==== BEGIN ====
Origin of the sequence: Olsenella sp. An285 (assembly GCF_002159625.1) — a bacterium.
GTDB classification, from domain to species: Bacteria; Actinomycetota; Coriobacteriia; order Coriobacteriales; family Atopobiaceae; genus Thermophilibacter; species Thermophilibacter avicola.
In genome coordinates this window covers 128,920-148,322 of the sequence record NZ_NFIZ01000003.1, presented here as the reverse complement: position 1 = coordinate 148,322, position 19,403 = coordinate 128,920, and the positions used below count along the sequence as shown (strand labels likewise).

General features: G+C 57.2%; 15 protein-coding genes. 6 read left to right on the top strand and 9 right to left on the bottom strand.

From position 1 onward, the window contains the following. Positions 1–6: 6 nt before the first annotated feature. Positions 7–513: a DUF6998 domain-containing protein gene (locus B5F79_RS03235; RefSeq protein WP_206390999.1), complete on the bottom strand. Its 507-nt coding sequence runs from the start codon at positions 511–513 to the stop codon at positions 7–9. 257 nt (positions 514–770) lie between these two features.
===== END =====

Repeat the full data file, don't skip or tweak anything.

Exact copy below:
Origin of the sequence: Olsenella sp. An285 (assembly GCF_002159625.1) — a bacterium.
GTDB classification, from domain to species: Bacteria; Actinomycetota; Coriobacteriia; order Coriobacteriales; family Atopobiaceae; genus Thermophilibacter; species Thermophilibacter avicola.
In genome coordinates this window covers 128,920-148,322 of the sequence record NZ_NFIZ01000003.1, presented here as the reverse complement: position 1 = coordinate 148,322, position 19,403 = coordinate 128,920, and the positions used below count along the sequence as shown (strand labels likewise).

General features: G+C 57.2%; 15 protein-coding genes. 6 read left to right on the top strand and 9 right to left on the bottom strand.

From position 1 onward, the window contains the following. Positions 1–6: 6 nt before the first annotated feature. Positions 7–513: a DUF6998 domain-containing protein gene (locus B5F79_RS03235; RefSeq protein WP_206390999.1), complete on the bottom strand. Its 507-nt coding sequence runs from the start codon at positions 511–513 to the stop codon at positions 7–9. 257 nt (positions 514–770) lie between these two features.